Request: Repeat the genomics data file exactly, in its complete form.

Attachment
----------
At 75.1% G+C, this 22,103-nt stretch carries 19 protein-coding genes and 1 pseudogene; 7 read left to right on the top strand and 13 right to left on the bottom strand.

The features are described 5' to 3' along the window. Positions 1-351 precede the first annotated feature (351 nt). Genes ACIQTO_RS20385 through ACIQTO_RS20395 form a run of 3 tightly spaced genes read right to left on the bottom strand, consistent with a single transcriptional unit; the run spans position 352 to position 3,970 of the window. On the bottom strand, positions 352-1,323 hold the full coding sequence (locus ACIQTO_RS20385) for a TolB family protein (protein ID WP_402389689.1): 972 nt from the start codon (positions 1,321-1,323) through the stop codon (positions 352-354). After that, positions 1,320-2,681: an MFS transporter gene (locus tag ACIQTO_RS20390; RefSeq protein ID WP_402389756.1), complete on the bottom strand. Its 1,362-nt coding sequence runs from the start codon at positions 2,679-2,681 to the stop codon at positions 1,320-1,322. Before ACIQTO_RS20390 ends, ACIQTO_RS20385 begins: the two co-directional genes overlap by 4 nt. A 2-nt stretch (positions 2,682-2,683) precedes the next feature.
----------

At 75.1% G+C, this 22,103-nt stretch carries 19 protein-coding genes and 1 pseudogene; 7 read left to right on the top strand and 13 right to left on the bottom strand.

The features are described 5' to 3' along the window. Positions 1-351 precede the first annotated feature (351 nt). Genes ACIQTO_RS20385 through ACIQTO_RS20395 form a run of 3 tightly spaced genes read right to left on the bottom strand, consistent with a single transcriptional unit; the run spans position 352 to position 3,970 of the window. On the bottom strand, positions 352-1,323 hold the full coding sequence (locus ACIQTO_RS20385) for a TolB family protein (protein ID WP_402389689.1): 972 nt from the start codon (positions 1,321-1,323) through the stop codon (positions 352-354). After that, positions 1,320-2,681: an MFS transporter gene (locus tag ACIQTO_RS20390; RefSeq protein ID WP_402389756.1), complete on the bottom strand. Its 1,362-nt coding sequence runs from the start codon at positions 2,679-2,681 to the stop codon at positions 1,320-1,322. Before ACIQTO_RS20390 ends, ACIQTO_RS20385 begins: the two co-directional genes overlap by 4 nt. A 2-nt stretch (positions 2,682-2,683) precedes the next feature.